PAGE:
Clifton Garfield van Putten (known also as “C. G. van Putten”) worked continuously in the Caribbean Union Conference’s territory for over 40 years as a missionary, evangelist, pastor, and administrator. He continued contributing to the church after retiring from active service.
Early Years, Baptism, and Marriage
Clifton Garfield van Putten was born on November 2, 1898, on the Dutch island of Sint Eustatius, immediately to the northwest of Saint Kitts and Nevis in the Netherlands West Indies. He was the youngest of nine children born to Jacob Simon van Putten. There were minimal opportunities for education, advancement, and employment on the small island of Sint Eustatius. Jacob decided to send Clifton Garfield to the United States, where several of his older siblings lived.1 In 1917, Clifton Garfield migrated to New York City, where he met Maude E. Carson in a baptismal class. In the summer of 1917, Clifton Garfield was baptized into the Seventh-day Adventist Church.2 Clifton Garfield married Maude on July 2, 1919. From this union, 10 children were born.
Education and Sharing the Message
While living in New York, Clifton attended an academy run by Professor James L. Moran, who later served as the first principal of Pine Forge Academy and Oakwood College (now Oakwood University).3 Clifton first entered the church’s work in 1920 as a literature evangelist in the Greater New York Conference. The book he sold was Our Day in the Light of Prophecy by W. A. Spicer.4 Clifton had the burning desire to take his newfound revelation of the true Sabbath and the other Adventist doctrines, including the heavenly sanctuary, the judgement and the second coming, to his relatives and other people in St. Eustatius. Therefore, in 1921, he and his wife sailed from New York to St. Eustatius. There, they spent three years as self-supporting missionaries. During that time, a church was organized. The church continued to grow to a membership of 124 with 202 Sabbath school members, which, at the time, was more than one-fifth of the entire population of the island.5
Evangelistic Work and Ordination to the Gospel
In 1924, C. G. van Putten was invited to do evangelistic work on the island of St. Croix, where a church was formed in the town of Frederiksted, and a piece of land was purchased for a new church building. After the church building in Frederiksted was completed in 1926, he returned to his home island of St. Eustatius to build the first Adventist church building there. In 1927, he was appointed to serve in Antigua. Under his supervision, the present St. John’s Seventh-day Adventist Church building in Antigua was constructed. He was ordained to the gospel ministry in 1928 in this very church soon after its completion.6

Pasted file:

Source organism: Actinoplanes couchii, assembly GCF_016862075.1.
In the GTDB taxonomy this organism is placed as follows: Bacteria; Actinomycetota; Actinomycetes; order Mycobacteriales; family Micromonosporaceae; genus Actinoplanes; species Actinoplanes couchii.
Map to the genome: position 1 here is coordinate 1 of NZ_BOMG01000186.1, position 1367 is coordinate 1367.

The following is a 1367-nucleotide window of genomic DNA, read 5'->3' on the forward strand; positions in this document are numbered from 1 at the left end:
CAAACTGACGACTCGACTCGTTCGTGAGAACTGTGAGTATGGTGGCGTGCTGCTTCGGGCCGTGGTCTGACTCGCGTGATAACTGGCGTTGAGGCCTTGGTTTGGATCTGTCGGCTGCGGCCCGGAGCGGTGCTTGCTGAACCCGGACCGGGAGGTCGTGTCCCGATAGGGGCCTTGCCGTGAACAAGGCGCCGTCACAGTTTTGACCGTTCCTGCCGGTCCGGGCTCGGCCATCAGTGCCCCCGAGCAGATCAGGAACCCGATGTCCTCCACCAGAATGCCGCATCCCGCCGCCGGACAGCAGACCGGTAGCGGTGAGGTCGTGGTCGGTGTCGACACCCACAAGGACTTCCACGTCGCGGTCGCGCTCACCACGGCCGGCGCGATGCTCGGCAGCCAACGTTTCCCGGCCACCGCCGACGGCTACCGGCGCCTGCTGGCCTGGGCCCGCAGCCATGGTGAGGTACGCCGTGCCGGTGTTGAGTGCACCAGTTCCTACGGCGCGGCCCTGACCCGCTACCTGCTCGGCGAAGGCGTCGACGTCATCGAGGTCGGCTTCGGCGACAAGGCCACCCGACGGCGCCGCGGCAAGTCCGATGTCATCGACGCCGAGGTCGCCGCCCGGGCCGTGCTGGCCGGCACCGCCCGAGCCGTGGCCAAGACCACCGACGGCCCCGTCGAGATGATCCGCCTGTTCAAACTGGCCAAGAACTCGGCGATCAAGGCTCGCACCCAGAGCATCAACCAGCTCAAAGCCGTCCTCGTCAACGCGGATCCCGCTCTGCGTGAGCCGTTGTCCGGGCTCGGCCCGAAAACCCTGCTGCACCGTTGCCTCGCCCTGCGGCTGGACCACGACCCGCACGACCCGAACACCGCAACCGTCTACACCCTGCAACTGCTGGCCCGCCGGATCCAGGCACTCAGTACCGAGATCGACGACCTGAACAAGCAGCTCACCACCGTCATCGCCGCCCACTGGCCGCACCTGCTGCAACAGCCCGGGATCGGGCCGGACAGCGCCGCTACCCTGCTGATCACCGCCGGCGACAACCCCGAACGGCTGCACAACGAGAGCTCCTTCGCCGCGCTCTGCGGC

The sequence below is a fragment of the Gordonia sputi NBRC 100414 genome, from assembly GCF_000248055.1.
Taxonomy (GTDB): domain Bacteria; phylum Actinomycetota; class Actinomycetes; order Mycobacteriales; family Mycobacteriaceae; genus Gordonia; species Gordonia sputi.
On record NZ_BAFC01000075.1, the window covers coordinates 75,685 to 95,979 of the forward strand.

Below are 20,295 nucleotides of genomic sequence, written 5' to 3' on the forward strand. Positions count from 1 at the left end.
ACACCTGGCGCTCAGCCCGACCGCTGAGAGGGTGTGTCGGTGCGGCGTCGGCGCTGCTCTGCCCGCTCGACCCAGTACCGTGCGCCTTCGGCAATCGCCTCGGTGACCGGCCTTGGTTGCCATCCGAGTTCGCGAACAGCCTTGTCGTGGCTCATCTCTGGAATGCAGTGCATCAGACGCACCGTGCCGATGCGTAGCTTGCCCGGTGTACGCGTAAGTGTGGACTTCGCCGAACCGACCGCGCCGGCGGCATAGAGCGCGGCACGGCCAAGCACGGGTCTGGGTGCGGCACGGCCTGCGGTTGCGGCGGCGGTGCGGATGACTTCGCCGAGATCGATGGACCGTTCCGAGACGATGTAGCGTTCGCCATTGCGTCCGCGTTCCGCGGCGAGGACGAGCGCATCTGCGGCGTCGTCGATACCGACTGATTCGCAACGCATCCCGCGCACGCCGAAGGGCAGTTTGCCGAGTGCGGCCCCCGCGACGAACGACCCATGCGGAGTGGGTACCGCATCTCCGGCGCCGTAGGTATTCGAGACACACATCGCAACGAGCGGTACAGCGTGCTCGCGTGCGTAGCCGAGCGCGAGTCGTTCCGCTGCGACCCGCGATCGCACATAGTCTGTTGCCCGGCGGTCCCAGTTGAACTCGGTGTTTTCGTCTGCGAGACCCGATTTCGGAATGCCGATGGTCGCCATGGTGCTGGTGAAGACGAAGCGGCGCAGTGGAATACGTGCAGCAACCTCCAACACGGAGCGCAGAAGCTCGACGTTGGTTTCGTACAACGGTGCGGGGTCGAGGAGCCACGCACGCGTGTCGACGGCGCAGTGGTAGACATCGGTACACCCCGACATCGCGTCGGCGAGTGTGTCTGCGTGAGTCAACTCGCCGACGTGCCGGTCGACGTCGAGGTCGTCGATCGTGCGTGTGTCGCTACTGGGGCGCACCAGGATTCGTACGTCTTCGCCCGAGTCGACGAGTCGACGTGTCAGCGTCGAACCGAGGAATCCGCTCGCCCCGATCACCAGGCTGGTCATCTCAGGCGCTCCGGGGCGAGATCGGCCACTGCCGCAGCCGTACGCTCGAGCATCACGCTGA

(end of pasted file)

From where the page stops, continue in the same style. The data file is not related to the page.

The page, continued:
Planting of Churches and Active Church Administrator
The years 1929 to 1945 found Pastor C. G. van Putten in the Virgin Islands and Anguilla. During this time, the Christiansted church building was constructed; the Diamond Ruby Spanish, Carrot Bay, Tortola, and Anguilla churches were established; and home churches were started.
From 1945 to 1951, he served as the president of Suriname Mission, where he conducted evangelistic meetings. Under his leadership, the mission purchased the property on which the Paramaribo church now stands and built the first Seventh-day Adventist church in Suriname, the church that now exists in Nickerie.
Pastor C. G. van Putten was transferred from the Virgin Islands and Anguilla to Antigua and started new churches and groups over the next five years. In 1956, he was called to the Virgin Islands. St. Croix would now be called home. From this point on, he continued to strengthen and support the work he pioneered.
Retirement and Death
Clifton G. van Putten retired in 1962 but remained very active in church work until his death on January 2, 1970.7 After his retirement, he stated: “I close with the words borrowed from the apostle Paul: ‘I thank Christ Jesus our Lord, who hath enabled me, for that he counted me faithful, putting me into the ministry’ (1 Tim. 1:12). I am truly thankful to God for the blessed privilege He gave me of having a small part in the proclamation of the ‘everlasting gospel,’ and the winning of many hundreds of precious souls to our Lord Jesus Christ.”8
“Clifton G. van Putten.” Obituary. Caribbean Union Gleanings, March-April 1970.
Greaves, E. S. “van Putten Retires.” Caribbean Union Gleanings, May 1962.
Joseph, Venroy V. “Life Sketch and Memorial Program.” The Meade C. Van Putten Chronicles. Douglassville, PA: veJov Design, LLC, March 26, 2022.
Venroy V. Joseph, “Life Sketch and Memorial Program,” The Meade C. Van Putten Chronicles (Douglassville, PA: veJov Design, LLC, March 26, 2022), 1. Meade C. Van Putten (1926-2022) was C. G. van Putten's son and a minister and administrator (e.g., the president of Allegheny East Conference from 1981-1988). The name "van Putten" is also spelled as "Van Putten". This article adopts the spelling of the name as it appears in “Clifton G. van Putten,” obituary, Caribbean Union Gleanings, March-April 1970, 5, and "Caribbean Union Mission: Officers," Seventh-day Adventist Yearbook (Washington, D.C.: Review and Herald Publishing Association, 1947), 122.↩
“Clifton G. van Putten,” obituary, Caribbean Union Gleanings, March-April 1970, 5.↩
E. S. Greaves, “van Putten Retires,” Caribbean Union Gleanings, May 1962, 2.↩